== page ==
Concomitant Use of Immunomodulators Affects the Durability of Infliximab Therapy in Children With Crohn's Disease

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It is important to determine the effects of immunomodulators on the ability of children to remain on infliximab therapy for Crohn's disease (durability of therapy), given the potential benefits and risks of concomitant therapy-especially with thiopurines in male patients. We investigated how immunomodulatory treatment affects the durability of infliximab therapy.


We collected data from the Pediatric Inflammatory Bowel Disease Collaborative Research Group Registry, from January 2002 through August 2014, on 502 children with Crohn's disease who participated in a prospective multicenter study. Data were collected from patients who received at least a 3-dose induction regimen of infliximab, and their concomitant use of immunomodulators: no thiopurine or methotrexate treatment, treatment for 6 months or less during infliximab therapy, or treatment for more than 6 months during infliximab therapy.


The probabilities (± standard error) that children remained on infliximab therapy for 1 year, 3 years, and 5 years after the treatment began were 0.84 ± 0.02, 0.69 ± 0.03, and 0.60 ± 0.03, respectively. Age, sex, and disease extent or location did not affect the durability of infliximab therapy. Greater length of concomitant use of immunomodulators was associated with increased time of infliximab therapy. The probability that patients with more than 6 months of immunomodulator use remained on infliximab therapy for 5 years was 0.70 ± 0.04, compared with 0.48 ± 0.08 for patients who did not receive immunomodulators and 0.55 ± 0.06 for patients who received immunomodulators for 6 months or less (P < .001). In boys who received immunomodulators for 6 months or more after starting infliximab, the overall durability of infliximab therapy was greater among patients receiving methotrexate than thiopurine (P < .01); the probabilities that they remained on infliximab therapy for 5 years were 0.97 ± 0.03 vs 0.58 ± 0.08, respectively.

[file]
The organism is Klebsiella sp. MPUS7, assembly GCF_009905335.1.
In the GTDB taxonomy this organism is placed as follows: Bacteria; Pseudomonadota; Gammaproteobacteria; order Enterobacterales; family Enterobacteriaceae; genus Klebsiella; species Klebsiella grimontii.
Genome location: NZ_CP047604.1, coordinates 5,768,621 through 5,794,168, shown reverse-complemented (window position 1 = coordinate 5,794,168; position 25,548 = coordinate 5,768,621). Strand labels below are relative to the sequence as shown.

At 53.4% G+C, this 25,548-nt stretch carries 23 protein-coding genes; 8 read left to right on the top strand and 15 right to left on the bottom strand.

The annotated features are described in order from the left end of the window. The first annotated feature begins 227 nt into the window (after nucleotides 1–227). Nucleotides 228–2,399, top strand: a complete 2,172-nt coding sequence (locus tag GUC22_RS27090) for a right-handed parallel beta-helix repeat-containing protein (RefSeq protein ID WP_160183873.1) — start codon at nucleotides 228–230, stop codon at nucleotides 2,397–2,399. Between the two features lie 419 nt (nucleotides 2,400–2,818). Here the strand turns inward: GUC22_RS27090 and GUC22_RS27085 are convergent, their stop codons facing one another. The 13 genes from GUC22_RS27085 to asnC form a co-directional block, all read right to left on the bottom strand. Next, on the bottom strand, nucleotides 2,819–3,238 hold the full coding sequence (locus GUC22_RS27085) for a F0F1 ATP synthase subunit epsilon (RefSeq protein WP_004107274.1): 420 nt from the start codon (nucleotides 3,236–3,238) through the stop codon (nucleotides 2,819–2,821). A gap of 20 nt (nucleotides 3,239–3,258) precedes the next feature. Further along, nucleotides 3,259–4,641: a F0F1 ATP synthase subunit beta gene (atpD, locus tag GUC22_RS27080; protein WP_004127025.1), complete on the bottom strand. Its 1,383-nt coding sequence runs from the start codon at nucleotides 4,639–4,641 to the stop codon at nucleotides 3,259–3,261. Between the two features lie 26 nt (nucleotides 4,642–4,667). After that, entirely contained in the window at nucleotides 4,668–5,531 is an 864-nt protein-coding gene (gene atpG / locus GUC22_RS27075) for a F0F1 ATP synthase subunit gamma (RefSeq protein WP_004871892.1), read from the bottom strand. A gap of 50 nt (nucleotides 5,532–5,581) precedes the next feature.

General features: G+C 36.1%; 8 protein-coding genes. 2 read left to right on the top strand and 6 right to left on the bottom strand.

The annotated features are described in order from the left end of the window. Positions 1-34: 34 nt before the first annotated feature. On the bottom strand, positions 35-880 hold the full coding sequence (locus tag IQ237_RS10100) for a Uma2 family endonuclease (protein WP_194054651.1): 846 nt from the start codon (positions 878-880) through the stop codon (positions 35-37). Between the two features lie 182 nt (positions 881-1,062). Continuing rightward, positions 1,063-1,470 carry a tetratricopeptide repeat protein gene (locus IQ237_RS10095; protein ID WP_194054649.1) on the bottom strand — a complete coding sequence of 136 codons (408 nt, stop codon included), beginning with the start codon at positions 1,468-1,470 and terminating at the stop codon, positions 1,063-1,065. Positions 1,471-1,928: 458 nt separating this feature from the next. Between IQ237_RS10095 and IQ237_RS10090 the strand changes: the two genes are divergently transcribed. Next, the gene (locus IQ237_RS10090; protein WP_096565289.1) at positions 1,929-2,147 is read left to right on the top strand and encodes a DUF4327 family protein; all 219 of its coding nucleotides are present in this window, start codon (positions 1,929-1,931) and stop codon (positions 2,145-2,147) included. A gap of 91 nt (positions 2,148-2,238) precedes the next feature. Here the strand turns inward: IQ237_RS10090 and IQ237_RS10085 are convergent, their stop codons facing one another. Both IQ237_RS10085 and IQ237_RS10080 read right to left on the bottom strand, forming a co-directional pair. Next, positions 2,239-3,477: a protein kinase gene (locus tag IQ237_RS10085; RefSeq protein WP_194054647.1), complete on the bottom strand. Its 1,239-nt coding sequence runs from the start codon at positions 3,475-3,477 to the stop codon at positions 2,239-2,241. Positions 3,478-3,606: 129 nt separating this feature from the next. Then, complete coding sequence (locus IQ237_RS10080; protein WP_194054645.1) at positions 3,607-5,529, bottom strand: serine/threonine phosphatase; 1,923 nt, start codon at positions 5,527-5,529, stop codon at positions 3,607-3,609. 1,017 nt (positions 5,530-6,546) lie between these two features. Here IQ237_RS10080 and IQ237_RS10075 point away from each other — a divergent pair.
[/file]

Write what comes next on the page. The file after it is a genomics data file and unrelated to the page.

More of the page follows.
In children with Crohn's disease, concomitant treatment with an immunomodulator for more than 6 months after starting infliximab therapy increases the chances that patients will remain on infliximab. In boys, methotrexate appears to increase the durability of infliximab therapy compared with thiopurine.





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